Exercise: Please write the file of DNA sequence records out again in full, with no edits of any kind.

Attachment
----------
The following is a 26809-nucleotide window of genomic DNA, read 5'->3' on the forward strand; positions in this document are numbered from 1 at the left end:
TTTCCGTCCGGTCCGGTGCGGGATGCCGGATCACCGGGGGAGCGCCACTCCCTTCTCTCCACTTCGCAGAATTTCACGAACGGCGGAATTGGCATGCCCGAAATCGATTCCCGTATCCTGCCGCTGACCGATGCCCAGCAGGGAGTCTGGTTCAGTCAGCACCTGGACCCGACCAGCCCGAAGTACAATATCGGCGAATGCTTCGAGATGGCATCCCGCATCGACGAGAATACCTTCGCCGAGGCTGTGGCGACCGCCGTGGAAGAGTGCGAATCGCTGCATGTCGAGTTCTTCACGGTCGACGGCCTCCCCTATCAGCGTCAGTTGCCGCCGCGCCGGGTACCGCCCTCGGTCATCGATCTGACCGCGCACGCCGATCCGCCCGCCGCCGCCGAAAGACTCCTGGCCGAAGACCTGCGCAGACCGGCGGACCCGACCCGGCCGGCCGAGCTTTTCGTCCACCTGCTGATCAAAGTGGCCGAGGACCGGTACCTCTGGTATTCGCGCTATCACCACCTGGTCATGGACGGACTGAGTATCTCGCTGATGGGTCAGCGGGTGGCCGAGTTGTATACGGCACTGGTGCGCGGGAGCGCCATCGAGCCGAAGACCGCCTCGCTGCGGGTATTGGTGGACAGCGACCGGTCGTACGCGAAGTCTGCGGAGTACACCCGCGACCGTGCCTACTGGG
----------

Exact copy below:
The following is a 26809-nucleotide window of genomic DNA, read 5'->3' on the forward strand; positions in this document are numbered from 1 at the left end:
TTTCCGTCCGGTCCGGTGCGGGATGCCGGATCACCGGGGGAGCGCCACTCCCTTCTCTCCACTTCGCAGAATTTCACGAACGGCGGAATTGGCATGCCCGAAATCGATTCCCGTATCCTGCCGCTGACCGATGCCCAGCAGGGAGTCTGGTTCAGTCAGCACCTGGACCCGACCAGCCCGAAGTACAATATCGGCGAATGCTTCGAGATGGCATCCCGCATCGACGAGAATACCTTCGCCGAGGCTGTGGCGACCGCCGTGGAAGAGTGCGAATCGCTGCATGTCGAGTTCTTCACGGTCGACGGCCTCCCCTATCAGCGTCAGTTGCCGCCGCGCCGGGTACCGCCCTCGGTCATCGATCTGACCGCGCACGCCGATCCGCCCGCCGCCGCCGAAAGACTCCTGGCCGAAGACCTGCGCAGACCGGCGGACCCGACCCGGCCGGCCGAGCTTTTCGTCCACCTGCTGATCAAAGTGGCCGAGGACCGGTACCTCTGGTATTCGCGCTATCACCACCTGGTCATGGACGGACTGAGTATCTCGCTGATGGGTCAGCGGGTGGCCGAGTTGTATACGGCACTGGTGCGCGGGAGCGCCATCGAGCCGAAGACCGCCTCGCTGCGGGTATTGGTGGACAGCGACCGGTCGTACGCGAAGTCTGCGGAGTACACCCGCGACCGTGCCTACTGGG